- Kaplan v. Regions Bank, 2018 WL 3642576 (M.D. Fla. August 1, 2018);

X Federal
Florida's Litigation Privilege Does NOT Protect Against Federal Causes of Action

"However, an absolute privilege under state law cannot defeat a federal cause of action..."

"Here, the Amended Complaint asserts four causes of action against Defendants Russo, Gregoire, and Ivers. See ECF No. [5]2. The Florida litigation privilege does not apply to Count II for deprivation of rights under §1983, Count III for conspiracy to interfere with civil rights under §1985, and Count V under the Alien Tort Statute because they are federal claims that are not subject to the state privilege."
- Moskovits v. Mercedes-Benz USA, LLC, 2022 WL 278559 (S.D. Fla. Jan. 10, 2022)

X Malicious Prosecution
Florida's Litigation Privilege Does NOT Protect Against Malicious Prosecution

"While a party may not be prosecuted for libel or defamation on account of relevant statements made in the course of judicial proceedings, even though false and malicious, this does not mean that a person unjustifiably prosecuted is without other means of redress, such for instance as an action for malicious prosecution."
- Ange v. State, 98 FL 538 (1929)

X Out-of-Court
Florida's Litigation Privilege Does NOT Protect Against Out-of-Court Conduct

"The absolute privilege does not apply "where an attorney steps outside of both the courtroom and the formal discovery process to investigate a claim." DelMonico v. Traynor, 116 So.3d 1205, 1218 (Fla. 2013). Instead, a "qualified privilege" applies "to statements made by attorneys as they undertake informal investigation during pending litigation and engage in ex-parte, out-of-court questioning of nonparty witnesses, ‘so long as the statements are relevant to the subject of inquiry’ in the underlying suit.""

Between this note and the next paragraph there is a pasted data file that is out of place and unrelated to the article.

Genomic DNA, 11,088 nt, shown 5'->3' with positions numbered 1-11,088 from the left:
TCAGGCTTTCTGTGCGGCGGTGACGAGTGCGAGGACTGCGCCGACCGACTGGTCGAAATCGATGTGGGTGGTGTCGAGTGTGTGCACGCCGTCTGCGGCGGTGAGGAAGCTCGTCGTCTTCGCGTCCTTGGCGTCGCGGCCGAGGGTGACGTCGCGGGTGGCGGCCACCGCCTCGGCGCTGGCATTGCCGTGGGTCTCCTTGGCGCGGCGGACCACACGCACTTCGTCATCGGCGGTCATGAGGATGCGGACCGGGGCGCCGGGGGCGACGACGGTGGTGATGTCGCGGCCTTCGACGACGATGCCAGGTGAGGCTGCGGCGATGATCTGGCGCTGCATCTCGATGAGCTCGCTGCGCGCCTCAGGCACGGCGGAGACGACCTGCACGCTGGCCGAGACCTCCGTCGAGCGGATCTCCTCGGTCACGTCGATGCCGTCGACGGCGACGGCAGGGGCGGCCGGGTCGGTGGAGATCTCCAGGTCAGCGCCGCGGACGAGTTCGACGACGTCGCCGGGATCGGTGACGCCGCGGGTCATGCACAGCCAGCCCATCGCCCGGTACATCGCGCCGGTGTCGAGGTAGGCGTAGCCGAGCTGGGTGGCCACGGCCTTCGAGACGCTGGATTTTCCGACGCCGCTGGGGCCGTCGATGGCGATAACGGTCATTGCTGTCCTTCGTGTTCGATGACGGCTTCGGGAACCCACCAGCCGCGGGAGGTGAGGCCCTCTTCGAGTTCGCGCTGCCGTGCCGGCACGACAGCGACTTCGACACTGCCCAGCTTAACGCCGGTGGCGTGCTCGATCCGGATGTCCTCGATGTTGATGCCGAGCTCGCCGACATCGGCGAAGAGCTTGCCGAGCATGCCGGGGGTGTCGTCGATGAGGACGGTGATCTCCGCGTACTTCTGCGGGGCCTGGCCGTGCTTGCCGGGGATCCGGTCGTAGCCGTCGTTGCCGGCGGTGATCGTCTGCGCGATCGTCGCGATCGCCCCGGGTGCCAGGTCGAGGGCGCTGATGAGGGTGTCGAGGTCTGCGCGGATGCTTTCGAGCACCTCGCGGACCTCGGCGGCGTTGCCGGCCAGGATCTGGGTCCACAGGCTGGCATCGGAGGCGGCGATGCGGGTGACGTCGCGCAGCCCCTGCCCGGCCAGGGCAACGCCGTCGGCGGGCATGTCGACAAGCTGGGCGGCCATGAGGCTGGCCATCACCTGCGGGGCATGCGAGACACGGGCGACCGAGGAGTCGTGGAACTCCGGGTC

- Arko Plumbing Corp. v. Rudd, 230 So. 3d 520 (3d DCA 2017)

- Communicative vs Non-Communicative

"Other states have explicitly distinguished between communicative and noncommunicative conduct. The California Supreme Court has explained that "the litigation privilege protects only publications and communications," and the "threshold issue in determining the applicability of the privilege is whether the defendant's conduct was communicative or noncommunicative." Rusheen v. Cohen, 37 Cal.4th 1048, 39 Cal.Rptr.3d 516, 128 P.3d 713, 719 (2006)..."

"Without a communicative act, Rudd and his firm's actions fall outside what the Florida Supreme Court has held as protected by the litigation privilege. We conclude that Rudd's sitting at his computer and accessing Arko's MotoMon account was not a communication subject to the privilege."
- Arko Plumbing Corp. v. Rudd, 230 So. 3d 520 (3d DCA 2017)